Flowers that are grown from bulbs are the first blooms we see in early spring. It’s a sign of nature that can uplift your spirits after a long cold winter. Even though most of these flowers don’t last as long as summer annuals, they are bright enhancements to your flower garden or landscaping. There are also flower bulbs that bloom in the late summer and fall, allowing for colorful blooms long after the summer flowers are gone.
Tulips are among the most well known and most popular flowering bulbs. They come in red, pink, white and yellow, as well as numerous hybrid colors and varigations. As with most flowers, tulips love the sun. Plant bulbs the year before in the fall. These bright blooms prefer a sandy soil to grow in, which allows them good drainage. If you have a clay-based soil ,work compost and sand into the soil. Tulips are very resistant to disease. Some favorite tulip varieties are: Single Early (single flower to a stem), Double Early (contains additional petals), Triumph (hybrids with colors, such as apricot and white and purple) and Fringed (petal edges appear fringed).
Crocus are generally the first flowering bulb to arise in the spring. Hybrids have been created, allowing different types of crocus to bloom throughout April in most areas. Each type of crocus will have individual needs as far as bulb planting depth and spacing. However, usually crocus are most attractive when planted in clumps. Plant this bulb in the fall of the year before blooming, as they need at least four weeks of chilled conditions. If you didn’t plan ahead, put the crocus bulbs in your refrigerator for a month and then plant them in early March. Most popular are the giant crocus, which comes in purple, yellow and white.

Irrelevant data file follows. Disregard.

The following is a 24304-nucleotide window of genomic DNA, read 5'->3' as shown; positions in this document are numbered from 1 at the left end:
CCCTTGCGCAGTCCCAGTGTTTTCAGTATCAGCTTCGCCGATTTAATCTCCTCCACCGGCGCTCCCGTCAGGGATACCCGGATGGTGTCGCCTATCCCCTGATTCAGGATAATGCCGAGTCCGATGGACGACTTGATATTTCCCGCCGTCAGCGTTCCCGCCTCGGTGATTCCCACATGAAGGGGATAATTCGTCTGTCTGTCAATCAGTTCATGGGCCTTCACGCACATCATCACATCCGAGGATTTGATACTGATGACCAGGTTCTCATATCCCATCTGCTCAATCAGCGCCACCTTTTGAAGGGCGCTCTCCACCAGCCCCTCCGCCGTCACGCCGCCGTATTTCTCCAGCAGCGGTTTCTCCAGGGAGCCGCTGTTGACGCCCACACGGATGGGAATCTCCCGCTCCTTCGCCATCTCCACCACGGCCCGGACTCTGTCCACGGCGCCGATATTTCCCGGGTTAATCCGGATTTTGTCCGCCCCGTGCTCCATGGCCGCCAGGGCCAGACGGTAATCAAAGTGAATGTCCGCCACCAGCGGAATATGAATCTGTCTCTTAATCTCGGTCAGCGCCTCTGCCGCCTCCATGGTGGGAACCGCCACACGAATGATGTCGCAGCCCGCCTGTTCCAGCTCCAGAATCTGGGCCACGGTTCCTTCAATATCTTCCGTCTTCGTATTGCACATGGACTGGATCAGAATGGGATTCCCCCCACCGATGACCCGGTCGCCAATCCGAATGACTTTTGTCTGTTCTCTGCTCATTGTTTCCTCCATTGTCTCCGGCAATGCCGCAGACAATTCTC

Daffodils (narcissus) come in yellow, white and apricot or in mixtures of these colors. You most often see the yellow variety, with a long bell-shape to the petals, sold in grocery stores. These are most commonly known as Golden Bells. Again, different varieties of flowering bulbs, including daffodils, require different spacing and plant depth. However, daffodils are extremely attractive grown in pots on a deck or patio. If grown directly in the ground they look good in clumps. As they multiply, after several years, you may need to dig them up and remove some of the reproduced bulbs. Simply plant them elsewhere in your garden or give some to a friend or neighbor.
There are varieties of lilies that bloom in spring, summer and fall. The oxblood (schoolhouse) lily blooms in early fall, September in most locations. It is indigenous to Argentina, arriving in America by way of settlers. The flower has long slender red petals that create a trumpet effect. This hardy bulb will bring a touch of old world charm to your landscape when annual flowers have almost disappeared. They should be planted in the fall the year before they are expected to bloom. Plant oxblood lily bulbs at a depth of three times the height of the bulb. Although these fall lilies will grow in almost any area of your yard, they will flourish when planted in full sun or partial shade.
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